Social injustice through the eyes of MLK Day

by Bob Grawey
Staff writer
The Union Congregational United Church of Christ in Elk River will culminate several weeks of looking at and defining social injustice as it pertains to biblical justice with a Martin Luther King Jr. observance Sunday, Jan. 16.

Various speakers, the Minneapolis Gospel Choir Ensemble, plus readings and an art gallery depicting social injustices will highlight the life of King and what he stood for.

Cheryl Wold is chairing the event and says the focus on social injustice came about as the church began exploring what justice-seeking, a core value of Union Congregational Church, meant in today’s world.

“What difference does this church want to make in this community,” Wold asks, “and in ourselves, for the next five years?”

The church was awarded a grant from its denomination to put together a service celebrating King and his mission. Several speakers delivered talks on related topics to social injustice and biblical justice leading up to the King observance.

Union Congregational’s the Rev. Dana Mann says her parishioners decided to explore what biblical justice looks like through the eyes of those who view life in different shades of understanding.

“When you are in a different social strata or culture, you read Scripture differently,” Mann explains, “and you find different things in it. What do the marginalized or oppressed hear in the parables? What comes alive to them?”

Mann, who has a background in dance, and Wold, an artist, say they felt art was the perfect way for people of varying backgrounds to communicate social injustices. They also say art is a way in which people could understand the perspectives of others.

From left: Event chair Cheryl Wold and Union Congregational Church Pastor Dana Mann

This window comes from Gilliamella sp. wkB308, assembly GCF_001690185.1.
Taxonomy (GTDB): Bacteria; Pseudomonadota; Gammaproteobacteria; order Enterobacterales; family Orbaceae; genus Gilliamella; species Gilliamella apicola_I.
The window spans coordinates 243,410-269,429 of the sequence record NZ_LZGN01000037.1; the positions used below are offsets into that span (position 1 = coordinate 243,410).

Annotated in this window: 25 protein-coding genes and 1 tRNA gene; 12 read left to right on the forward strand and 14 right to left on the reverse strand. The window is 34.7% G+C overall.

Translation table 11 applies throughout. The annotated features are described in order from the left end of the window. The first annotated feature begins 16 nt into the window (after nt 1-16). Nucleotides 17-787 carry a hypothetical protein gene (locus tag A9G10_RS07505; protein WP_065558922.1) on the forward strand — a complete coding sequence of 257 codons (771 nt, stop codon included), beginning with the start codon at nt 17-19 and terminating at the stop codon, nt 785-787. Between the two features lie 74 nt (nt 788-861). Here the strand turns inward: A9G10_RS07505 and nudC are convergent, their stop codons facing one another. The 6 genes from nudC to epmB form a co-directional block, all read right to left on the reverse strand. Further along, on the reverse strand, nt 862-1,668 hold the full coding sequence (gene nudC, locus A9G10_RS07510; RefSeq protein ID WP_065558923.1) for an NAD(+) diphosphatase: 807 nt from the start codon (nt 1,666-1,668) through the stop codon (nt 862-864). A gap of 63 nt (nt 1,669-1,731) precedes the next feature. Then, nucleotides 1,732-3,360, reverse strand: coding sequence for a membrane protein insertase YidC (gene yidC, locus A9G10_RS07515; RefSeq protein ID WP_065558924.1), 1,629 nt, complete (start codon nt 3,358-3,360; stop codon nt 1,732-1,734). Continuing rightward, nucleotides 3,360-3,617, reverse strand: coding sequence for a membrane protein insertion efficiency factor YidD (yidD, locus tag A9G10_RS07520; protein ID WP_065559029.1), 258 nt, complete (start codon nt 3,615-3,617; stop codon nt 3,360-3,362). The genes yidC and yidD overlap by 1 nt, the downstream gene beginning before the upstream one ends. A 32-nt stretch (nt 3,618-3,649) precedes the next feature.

To engage her congregation in exploring social injustice and justice as it relates biblically, Mann, with Wold’s help, encourages Union Congregational attendees to define what social injustice looked like in today’s world through artful expression.

People could use any genre of art, including writing essay or poems.

“For some people, injustice is in environmental affairs,” Wold says. “A lot of people see injustice when it comes to lesbian, gay, bi-sexual and transgender issues. For them that’s a huge justice seeking issue. For others it’s homelessness or access to public education.”

A representative from the Minnesota Council of Churches spoke at Union Congregational about refugees and immigrant issues, shining perspective on those social topics as well.

The overall focus Mann and Wold are encouraging fits well with what many have come to associate with King and his message.

Mann says as Elk River becomes more diverse, people of all ages will have a need to grasp diversity and what that diversity means in a biblical sense.

“It’s not a cause. It’s a way of living,” Mann emphasizes. “It’s a way of looking at the world through the eyes of God’s justice. That’s why we’re looking at Martin Luther King (Jr.)’s vision of justice.”

Church attendees and the public will get the chance to view artwork depicting social injustice through the eyes of ordinary people, too, at the art gallery set up in the church. Wold estimates this first social injustice art gallery will yield around a dozen art pieces.

Once word got out about what Union Congregational Church was doing, members of other United Church of Christ churches asked if they could submit art for the gallery and King observance. Some artwork is coming from as far away as the East Coast.

The Martin Luther King Jr. celebration begins a 3 p.m. at Union Congregational Church in Elk River.

It is free to the public, but reservations are needed. To make a reservation, or to get directions to the church, call 763-441-1203.

The art gallery is open through January Tuesday through Friday from 9 a.m. to 4 p.m. and on Sundays.

“Within ourselves we are limited. We all come from a certain place and see things a certain way,” Mann says. “Where are our blind spots? Wherever they are, our blind spots need to be pushed open if we are to live ethically and have a relationship with God based on God’s vision for us.”

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